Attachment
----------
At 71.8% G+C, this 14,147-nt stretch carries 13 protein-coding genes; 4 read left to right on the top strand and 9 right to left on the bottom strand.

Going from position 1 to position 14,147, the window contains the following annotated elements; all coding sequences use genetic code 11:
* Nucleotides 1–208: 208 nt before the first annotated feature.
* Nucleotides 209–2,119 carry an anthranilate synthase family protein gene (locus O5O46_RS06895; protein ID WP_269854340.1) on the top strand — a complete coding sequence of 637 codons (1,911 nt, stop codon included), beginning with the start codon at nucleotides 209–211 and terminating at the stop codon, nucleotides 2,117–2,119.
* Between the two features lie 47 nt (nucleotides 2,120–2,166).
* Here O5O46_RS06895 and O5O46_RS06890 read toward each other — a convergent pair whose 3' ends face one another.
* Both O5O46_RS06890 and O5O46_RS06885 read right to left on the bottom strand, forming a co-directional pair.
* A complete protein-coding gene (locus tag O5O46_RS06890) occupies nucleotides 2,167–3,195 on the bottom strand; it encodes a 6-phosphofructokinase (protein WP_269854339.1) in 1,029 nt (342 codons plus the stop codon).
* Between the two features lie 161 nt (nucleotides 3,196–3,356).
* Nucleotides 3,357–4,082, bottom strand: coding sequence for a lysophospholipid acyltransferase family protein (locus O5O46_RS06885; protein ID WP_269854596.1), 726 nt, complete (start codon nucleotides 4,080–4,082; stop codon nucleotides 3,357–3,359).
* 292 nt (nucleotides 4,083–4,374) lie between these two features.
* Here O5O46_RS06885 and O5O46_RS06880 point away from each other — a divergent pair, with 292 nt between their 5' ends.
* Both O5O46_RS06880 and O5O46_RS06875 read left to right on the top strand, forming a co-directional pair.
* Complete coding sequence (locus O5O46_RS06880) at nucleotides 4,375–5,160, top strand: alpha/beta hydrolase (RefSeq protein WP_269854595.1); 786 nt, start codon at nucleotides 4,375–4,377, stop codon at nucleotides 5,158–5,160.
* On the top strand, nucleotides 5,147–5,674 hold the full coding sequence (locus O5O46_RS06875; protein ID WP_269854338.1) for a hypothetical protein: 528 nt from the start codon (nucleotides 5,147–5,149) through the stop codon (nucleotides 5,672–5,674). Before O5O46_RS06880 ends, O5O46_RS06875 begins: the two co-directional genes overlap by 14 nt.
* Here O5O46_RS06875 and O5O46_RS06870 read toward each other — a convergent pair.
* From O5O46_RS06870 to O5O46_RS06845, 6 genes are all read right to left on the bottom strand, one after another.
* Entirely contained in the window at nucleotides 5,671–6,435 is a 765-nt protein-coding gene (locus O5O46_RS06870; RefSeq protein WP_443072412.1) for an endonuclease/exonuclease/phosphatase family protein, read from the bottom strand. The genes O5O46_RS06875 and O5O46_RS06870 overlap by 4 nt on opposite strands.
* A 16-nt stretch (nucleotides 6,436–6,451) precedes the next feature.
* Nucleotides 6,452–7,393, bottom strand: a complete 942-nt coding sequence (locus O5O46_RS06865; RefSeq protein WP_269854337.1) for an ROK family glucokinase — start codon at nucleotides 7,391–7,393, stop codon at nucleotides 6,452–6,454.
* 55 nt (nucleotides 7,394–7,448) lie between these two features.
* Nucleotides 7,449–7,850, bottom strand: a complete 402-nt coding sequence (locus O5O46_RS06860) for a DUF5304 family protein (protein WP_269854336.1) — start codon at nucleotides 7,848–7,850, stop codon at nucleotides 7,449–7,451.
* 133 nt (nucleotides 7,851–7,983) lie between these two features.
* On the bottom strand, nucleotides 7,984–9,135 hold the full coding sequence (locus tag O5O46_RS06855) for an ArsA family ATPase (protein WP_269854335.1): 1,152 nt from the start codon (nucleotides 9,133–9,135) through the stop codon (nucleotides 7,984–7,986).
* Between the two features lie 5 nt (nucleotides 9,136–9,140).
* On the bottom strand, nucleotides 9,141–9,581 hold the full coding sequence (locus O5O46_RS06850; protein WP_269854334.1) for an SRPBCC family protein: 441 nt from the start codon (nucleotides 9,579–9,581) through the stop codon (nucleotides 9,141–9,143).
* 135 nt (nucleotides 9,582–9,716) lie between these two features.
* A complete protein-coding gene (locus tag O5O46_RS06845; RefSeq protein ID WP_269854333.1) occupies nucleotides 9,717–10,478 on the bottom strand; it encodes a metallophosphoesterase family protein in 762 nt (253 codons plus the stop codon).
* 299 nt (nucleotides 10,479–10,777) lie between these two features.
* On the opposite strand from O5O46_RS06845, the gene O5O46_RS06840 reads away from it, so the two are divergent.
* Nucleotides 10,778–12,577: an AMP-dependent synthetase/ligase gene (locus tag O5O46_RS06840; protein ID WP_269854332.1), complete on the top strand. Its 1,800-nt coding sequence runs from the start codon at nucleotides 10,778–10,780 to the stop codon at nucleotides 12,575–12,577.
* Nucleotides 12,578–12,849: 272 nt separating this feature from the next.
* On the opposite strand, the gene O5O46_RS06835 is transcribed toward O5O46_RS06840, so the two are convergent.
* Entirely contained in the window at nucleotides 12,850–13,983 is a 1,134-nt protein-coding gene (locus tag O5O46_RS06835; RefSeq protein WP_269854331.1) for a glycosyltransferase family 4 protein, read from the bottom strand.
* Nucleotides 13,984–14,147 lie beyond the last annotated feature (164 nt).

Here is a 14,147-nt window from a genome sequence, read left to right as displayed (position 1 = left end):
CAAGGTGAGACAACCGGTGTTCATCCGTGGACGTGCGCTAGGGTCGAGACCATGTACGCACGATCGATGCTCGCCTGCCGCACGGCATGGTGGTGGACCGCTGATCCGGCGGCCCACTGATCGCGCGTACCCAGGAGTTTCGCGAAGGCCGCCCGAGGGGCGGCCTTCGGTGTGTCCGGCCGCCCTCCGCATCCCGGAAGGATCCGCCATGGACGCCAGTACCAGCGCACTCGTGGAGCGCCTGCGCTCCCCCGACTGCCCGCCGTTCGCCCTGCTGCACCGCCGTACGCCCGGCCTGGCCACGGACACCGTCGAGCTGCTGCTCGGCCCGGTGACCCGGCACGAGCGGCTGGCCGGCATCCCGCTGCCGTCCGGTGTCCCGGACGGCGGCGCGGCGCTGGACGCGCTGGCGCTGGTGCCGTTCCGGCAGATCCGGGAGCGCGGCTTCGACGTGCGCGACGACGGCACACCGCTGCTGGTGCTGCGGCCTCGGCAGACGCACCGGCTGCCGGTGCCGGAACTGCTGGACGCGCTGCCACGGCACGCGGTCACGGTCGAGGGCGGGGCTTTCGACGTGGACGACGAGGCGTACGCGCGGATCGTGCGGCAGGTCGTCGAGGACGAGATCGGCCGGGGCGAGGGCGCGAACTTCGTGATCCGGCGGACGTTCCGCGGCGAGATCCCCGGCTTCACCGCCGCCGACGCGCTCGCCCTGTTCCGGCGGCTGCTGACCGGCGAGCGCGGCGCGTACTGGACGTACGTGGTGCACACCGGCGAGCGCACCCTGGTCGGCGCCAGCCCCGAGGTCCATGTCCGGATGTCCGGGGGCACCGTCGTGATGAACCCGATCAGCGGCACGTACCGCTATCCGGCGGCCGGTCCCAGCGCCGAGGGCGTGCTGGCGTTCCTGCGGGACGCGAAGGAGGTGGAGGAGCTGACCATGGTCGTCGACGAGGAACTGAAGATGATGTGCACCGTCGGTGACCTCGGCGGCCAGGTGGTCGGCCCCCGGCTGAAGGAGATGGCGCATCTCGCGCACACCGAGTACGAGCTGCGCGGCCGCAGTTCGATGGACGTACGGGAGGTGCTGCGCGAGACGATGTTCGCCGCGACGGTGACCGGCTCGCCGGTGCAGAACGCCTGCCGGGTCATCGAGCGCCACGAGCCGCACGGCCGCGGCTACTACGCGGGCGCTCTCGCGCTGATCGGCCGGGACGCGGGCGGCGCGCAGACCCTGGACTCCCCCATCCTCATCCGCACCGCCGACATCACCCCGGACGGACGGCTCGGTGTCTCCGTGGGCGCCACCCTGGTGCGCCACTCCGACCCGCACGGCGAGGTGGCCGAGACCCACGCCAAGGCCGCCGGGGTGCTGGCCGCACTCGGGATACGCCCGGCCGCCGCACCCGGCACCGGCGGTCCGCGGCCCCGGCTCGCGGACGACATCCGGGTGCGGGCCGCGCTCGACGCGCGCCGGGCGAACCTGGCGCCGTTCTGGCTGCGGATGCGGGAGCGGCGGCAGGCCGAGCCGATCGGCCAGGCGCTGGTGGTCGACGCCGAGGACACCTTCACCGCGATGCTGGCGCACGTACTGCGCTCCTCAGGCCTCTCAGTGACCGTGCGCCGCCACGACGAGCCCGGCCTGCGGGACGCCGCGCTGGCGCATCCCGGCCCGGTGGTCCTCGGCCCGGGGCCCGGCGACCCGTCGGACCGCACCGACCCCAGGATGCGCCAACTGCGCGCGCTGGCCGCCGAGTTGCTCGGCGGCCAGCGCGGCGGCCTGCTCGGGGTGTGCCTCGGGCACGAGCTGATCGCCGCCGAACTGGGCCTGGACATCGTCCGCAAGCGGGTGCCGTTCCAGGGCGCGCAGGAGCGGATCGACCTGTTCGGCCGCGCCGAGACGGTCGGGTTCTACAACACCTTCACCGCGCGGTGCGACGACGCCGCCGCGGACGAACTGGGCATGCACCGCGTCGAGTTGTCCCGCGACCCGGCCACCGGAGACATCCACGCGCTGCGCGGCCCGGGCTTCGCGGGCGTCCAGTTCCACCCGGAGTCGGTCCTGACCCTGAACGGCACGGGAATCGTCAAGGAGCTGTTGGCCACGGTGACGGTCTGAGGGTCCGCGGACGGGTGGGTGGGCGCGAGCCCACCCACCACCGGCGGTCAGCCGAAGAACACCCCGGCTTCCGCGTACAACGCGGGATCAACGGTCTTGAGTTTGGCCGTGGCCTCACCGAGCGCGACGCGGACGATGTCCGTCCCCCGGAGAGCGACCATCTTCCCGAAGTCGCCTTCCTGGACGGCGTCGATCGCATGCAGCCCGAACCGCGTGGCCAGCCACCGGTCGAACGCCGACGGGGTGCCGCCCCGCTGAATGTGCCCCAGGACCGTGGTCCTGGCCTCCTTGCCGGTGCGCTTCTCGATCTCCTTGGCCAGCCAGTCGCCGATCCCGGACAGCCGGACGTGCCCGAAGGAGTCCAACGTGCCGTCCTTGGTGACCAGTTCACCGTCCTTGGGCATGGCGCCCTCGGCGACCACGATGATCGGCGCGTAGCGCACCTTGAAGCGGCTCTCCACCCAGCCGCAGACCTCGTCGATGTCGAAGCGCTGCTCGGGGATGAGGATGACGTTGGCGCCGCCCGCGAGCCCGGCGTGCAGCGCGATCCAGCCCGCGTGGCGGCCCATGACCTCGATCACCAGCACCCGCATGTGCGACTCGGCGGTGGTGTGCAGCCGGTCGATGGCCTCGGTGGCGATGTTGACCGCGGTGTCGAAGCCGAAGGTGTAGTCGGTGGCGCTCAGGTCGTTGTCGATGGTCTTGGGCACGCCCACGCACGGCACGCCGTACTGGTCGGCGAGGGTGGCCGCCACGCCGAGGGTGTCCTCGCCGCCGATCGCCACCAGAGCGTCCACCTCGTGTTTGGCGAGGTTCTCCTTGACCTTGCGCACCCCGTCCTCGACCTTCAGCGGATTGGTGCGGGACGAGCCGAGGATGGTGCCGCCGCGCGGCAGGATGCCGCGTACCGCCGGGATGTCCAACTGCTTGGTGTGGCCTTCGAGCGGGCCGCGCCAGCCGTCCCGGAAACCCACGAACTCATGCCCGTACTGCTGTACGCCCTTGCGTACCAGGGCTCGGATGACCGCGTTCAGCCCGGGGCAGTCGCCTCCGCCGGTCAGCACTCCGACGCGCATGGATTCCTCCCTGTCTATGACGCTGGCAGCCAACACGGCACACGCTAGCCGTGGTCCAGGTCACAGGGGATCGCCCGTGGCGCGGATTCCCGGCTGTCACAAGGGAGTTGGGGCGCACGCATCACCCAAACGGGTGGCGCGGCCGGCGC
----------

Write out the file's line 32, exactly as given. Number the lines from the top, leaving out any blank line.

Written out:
* Nucleotides 12,578–12,849: 272 nt separating this feature from the next.